An image of a section of the chicken cochlea in an embryo. The neuronal connections to hair cells can be seen, in red and green, at 20-times magnification.

Medical Mysteries

How Chickens Could Inspire New Treatments for Deafness

Birds can't lose their hearing. So why do we?

Stanford University researcher Amanda Janesick thinks the most interesting thing about birds is that they cannot go permanently deaf. For the last three years, she’s tried to figure how and why—and hopes to find a way to reproduce this in people someday. “The fact that we don’t have a cure for hearing loss is amazing,” says Janesick, who was born with a mild form of genetic hearing loss herself.

Scientists have long known that certain animals— birds, but also fish, reptiles and amphibians—can indefinitely regenerate hair cells inside the cochlea, the cavity of the inner ear responsible for interpreting sound. Most mammalian hair cells cannot do this: Once ruined, the hair cells—which vibrate and help amplify sounds into the cochlea—are gone. With fewer of them, hearing sensitivity drops. 

Given advances in microscopy and genetic analysis over the last decade, researchers now have the ability to advance the study of how hair cell regeneration actually functions.

Working with Stefan Heller at Stanford's School of Medicine, Janesick focuses her research exclusively with chickens. She uses imaging technology to “light up” multiple genes in fluorescent colors within the cochlea at a single-cell resolution, allowing her to see their location and which are activated when hair cells regenerate. “Lighting up a gene does not directly tell you anything about the cell’s function, but you can make inferences,” she says.

Recently, through another technique called single-cell RNA sequencing, she was able to measure individual genes present in each hair cell of a healthy chicken cochlea. This is a big first step: to figure out how hair cells regenerate, knowing their genetic makeup helps. Janesick has discovered several new hair cell genes. For instance, compared to mammals, she has found that the chickens might be using a wholly different neurotransmitter to convert sound energy into electric energy that eventually gets transmitted to their brain.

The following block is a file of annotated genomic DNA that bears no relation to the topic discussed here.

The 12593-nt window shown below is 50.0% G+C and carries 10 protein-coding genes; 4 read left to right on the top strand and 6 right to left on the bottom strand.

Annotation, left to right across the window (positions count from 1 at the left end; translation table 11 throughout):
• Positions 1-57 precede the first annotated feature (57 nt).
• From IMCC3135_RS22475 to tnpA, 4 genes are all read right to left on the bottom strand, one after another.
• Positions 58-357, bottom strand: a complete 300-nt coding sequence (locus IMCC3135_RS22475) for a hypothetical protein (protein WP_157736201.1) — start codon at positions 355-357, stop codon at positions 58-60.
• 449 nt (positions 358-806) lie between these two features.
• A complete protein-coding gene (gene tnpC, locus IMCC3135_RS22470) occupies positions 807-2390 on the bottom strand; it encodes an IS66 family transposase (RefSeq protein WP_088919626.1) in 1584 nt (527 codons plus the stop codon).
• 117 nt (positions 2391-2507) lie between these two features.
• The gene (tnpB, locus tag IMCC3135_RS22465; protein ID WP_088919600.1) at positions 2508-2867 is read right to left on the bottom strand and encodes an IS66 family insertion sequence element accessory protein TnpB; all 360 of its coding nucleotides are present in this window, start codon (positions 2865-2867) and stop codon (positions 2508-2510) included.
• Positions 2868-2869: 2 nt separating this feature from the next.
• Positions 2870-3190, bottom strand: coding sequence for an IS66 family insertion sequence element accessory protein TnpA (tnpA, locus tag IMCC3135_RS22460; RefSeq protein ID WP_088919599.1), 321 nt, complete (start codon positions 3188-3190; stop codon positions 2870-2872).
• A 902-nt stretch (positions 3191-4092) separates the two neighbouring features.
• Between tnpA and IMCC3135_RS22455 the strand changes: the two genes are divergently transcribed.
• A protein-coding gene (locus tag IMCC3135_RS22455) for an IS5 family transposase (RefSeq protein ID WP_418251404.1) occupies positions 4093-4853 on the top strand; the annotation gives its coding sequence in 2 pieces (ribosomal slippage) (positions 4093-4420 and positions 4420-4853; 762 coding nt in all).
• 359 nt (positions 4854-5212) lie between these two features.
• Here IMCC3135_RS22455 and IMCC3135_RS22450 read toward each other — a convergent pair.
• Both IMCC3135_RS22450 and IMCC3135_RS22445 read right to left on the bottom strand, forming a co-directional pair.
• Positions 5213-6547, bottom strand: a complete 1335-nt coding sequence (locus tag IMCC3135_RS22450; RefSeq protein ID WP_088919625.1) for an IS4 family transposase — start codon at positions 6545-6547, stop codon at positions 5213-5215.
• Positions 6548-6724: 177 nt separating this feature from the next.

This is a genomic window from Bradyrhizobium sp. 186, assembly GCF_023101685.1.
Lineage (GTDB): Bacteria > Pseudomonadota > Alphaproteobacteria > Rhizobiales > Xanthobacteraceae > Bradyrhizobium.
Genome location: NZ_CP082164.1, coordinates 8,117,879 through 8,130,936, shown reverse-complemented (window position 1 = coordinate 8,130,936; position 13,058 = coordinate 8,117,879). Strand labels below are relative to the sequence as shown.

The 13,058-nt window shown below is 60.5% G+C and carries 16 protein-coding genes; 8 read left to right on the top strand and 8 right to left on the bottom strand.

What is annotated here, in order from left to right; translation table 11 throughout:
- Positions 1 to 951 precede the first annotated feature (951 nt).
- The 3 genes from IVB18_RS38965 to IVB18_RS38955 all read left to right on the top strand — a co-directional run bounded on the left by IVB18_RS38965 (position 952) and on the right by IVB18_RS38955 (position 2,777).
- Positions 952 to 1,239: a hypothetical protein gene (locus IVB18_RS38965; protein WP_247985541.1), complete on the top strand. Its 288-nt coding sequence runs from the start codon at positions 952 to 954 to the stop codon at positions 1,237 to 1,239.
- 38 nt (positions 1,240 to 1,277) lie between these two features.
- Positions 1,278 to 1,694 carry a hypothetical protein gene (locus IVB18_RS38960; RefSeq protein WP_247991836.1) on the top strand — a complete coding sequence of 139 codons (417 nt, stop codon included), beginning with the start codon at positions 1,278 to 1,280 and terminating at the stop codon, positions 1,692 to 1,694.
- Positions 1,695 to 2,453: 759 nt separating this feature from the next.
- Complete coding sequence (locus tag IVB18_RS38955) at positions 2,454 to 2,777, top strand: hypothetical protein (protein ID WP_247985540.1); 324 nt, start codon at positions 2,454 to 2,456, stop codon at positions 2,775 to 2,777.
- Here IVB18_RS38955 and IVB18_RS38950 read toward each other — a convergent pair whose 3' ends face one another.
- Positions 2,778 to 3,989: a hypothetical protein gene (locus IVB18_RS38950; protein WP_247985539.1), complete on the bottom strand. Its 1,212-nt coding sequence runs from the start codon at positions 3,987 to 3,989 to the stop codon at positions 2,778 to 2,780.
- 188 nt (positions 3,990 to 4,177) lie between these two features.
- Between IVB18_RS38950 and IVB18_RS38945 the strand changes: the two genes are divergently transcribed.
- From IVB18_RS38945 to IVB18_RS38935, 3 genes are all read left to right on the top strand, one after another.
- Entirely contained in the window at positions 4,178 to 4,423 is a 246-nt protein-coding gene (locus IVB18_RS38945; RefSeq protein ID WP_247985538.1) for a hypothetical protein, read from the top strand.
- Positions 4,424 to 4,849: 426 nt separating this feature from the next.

Researchers, however, still don’t know exactly how birds regenerate their hearing ability and also don’t know why birds can do this and we cannot. Mirko Scheibinger, a colleague of Janesick’s who is working on a parallel project involving the chicken's balancing organ, the utricle, believes it is related to the human ear’s complexity. For starters, ours is a spiral shape whereas the bird’s is banana-like; the mammalian one is a “more sophisticated” entity, says Scheibinger. 

Another crucial component of Janesick’s project involves studying the damaged chicken cochlea in a live chicken. To do this a chick’s ear is injected with an antibiotic that kills the hair cells (it requires only a very tiny needle, and they do grow back). Two days later, they observed the cochlea with a high-powered microscope during the regeneration process. What they saw, says Janesick, seemed to be a strong immune response to the hair cell damage in the surviving, surrounding cells. Now she’s trying to understand what role, if any, immune genes play in regenerating hair cells.

Whether what she and others are learning about animals’ hearing regeneration ability could one day help humans, Janesick is cautiously optimistic—though it would take years. Most likely, says Janesick, such a therapy could be in the form of chemicals that are injected or diffused into our ears. Manipulation of our genes themselves through gene therapy may also be a possibility, she adds. 

Others believe that it is better to focus scientific attention on different animals with the same abilities, such as mice. While most mammals are unable to regenerate hair cells, mice can for a short period of time after birth. Because the mouse genome is closer to ours, its regeneration abilities might be more easily transferable to humans; mice also hear in frequency ranges more similar to us, says Alan Cheng, a Stanford colleague of Janesick’s who studies this in the rodent subjects.

But, in terms of research, he adds that “one is not better than the other. They are complementary.” For instance, notes Cheng, the key to neural regeneration in retinas—repairing damaged neurons in eyes—which has allowed for the development of new gene therapies for the visually impaired, was discovered through studying chickens. Much has also been learned from chick embryology about how our limbs develop, how the cardiovascular system is patterned, and brain formation, to name a few examples. Even though we still know relatively little about the nuances of bird hearing, perhaps one day human deafness will also make the list. 

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